MountainStyle Living

At St. Regis hotels and resorts worldwide — including our own St. Regis Deer Valley — an evening ritual takes place. According to the folks at St. Regis, tradition plays an important part in their legacy, and so, the hotel has been following a tradition that dates back to the battles of Napoleon Bonaparte, who would famously use a saber to open bottles of Champagne. The St. Regis has made this ritual their own with a 6:30 p.m. sabering that celebrates the transition from day to night. Lights are dimmed, candles are lit, and Champagne is sipped — Champagne that’s been opened using a saber.

And so, rather than the customary sound of a cork popping, guests of the St. Regis are treated to the sight and sound of Champagne sabering. St. Regis Deer Valley Wine Director Mark Moulton has trained various staff members in the art of sabering, and it’s a procedure that’s pretty dramatic. He says that the “alternative method of opening Champagne via a saber had to do with people being on horseback and sort of showing off, having the Champagne bottle in one hand and a saber in the other.”

When you watch someone sabering open a Champagne bottle, it may look as though the saber is knifing right through the glass at the bottle’s neck — but that’s an illusion. The truth is — spoiler alert — that you can saber open a bottle of Champagne with a butter knife, or even a spoon.

Mark explained the technique, and it’s something you can try at home. Although I’d recommend sabering outdoors. “The sabers themselves have kind of a blunt edge,” he said. “The saber edge isn’t sharp like a sword or kitchen knife. In fact, if you wanted to use a kitchen knife for sabering, you’d want to rotate the knife to the dull edge.”


He continues, “Champagne bottles are fused together from two halves. So, if you look at a bottle, there are lines [seams] on either side that run from the bottom to the top of the bottle. After you remove the foil and the metal cage from the Champagne bottle, you want to line up the saber with that seam on the neck of the bottle. That’s the weakest part of the bottle and allows you to knock the top off of the bottle with very little effort.”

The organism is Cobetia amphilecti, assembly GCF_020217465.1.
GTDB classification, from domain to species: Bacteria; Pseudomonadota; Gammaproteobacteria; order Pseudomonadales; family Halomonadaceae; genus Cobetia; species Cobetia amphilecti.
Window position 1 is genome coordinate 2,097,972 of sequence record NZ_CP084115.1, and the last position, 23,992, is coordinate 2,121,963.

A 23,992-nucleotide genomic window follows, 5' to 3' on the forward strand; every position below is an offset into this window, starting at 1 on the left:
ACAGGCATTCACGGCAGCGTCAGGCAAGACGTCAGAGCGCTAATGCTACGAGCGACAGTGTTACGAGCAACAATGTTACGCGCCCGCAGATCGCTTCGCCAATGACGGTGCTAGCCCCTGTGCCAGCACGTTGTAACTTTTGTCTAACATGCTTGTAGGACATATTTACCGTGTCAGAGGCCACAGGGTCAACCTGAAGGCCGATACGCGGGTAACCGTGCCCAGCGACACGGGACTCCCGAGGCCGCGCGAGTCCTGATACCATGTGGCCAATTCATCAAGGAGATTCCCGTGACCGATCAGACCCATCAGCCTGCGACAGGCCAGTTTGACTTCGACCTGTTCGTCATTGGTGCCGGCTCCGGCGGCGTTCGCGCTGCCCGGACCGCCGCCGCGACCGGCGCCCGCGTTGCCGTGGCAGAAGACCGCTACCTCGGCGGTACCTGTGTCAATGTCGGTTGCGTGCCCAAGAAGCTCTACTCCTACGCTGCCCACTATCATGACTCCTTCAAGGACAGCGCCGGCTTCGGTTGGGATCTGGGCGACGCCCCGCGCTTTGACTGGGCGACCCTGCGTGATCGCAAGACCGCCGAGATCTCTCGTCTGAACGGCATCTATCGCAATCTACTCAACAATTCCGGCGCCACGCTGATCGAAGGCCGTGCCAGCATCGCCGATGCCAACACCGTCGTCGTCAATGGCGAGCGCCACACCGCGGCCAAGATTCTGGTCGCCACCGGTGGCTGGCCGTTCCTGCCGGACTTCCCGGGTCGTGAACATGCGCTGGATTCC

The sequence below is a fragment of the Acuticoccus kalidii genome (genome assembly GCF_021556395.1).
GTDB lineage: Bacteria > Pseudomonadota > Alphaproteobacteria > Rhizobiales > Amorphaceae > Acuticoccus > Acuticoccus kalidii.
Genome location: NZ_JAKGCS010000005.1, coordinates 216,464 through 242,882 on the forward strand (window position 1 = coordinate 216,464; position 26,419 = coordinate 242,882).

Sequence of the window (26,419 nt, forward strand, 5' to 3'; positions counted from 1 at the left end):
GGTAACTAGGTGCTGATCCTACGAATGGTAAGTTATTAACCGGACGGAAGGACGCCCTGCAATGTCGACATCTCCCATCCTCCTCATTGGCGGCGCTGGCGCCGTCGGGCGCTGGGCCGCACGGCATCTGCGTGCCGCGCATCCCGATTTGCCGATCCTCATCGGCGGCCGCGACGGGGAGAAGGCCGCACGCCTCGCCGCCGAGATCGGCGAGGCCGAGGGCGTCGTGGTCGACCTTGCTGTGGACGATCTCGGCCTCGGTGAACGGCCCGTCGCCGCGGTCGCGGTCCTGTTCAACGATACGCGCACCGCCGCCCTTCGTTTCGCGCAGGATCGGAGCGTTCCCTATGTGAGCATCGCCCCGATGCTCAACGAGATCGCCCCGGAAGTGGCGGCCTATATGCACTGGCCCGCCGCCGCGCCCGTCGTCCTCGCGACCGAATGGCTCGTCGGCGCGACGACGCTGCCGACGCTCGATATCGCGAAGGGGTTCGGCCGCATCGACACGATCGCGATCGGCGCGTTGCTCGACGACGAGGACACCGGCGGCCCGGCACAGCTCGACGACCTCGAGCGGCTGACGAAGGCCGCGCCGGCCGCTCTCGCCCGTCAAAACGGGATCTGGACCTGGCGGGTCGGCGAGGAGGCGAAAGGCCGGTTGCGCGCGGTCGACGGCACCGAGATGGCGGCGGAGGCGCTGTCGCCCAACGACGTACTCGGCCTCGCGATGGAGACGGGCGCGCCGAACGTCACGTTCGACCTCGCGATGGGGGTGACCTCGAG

The key to sabering is preparing the bottle. Mark says, “We put the bottle neck down in a bucket of ice — the idea being that we’re bringing down the temperature of the Champagne, but also making the glass very cold. The colder the glass, the more brittle it is.” He also stresses that in sabering, you’re not “chopping” at the bottle. In fact, it’s just the opposite. “You don’t want hardly any bias or angle. The saber should lie almost flat on the neck of the bottle. The idea is to rapidly slide the saber up the neck of the bottle, just catching the lip and letting the properties of Champagne take over.” Since the wine in the bottle is fiercely pressurized, the force of the air pressure will help blow the top off of the bottle, along with any bits of glass. For it to happen, Mark stresses that the saber must lay almost flat along the seam of the bottle neck.

The best part? St. Regis Deer Valley pours the Champagne into glasses for guests to enjoy following the sabering ritual. À votre santé.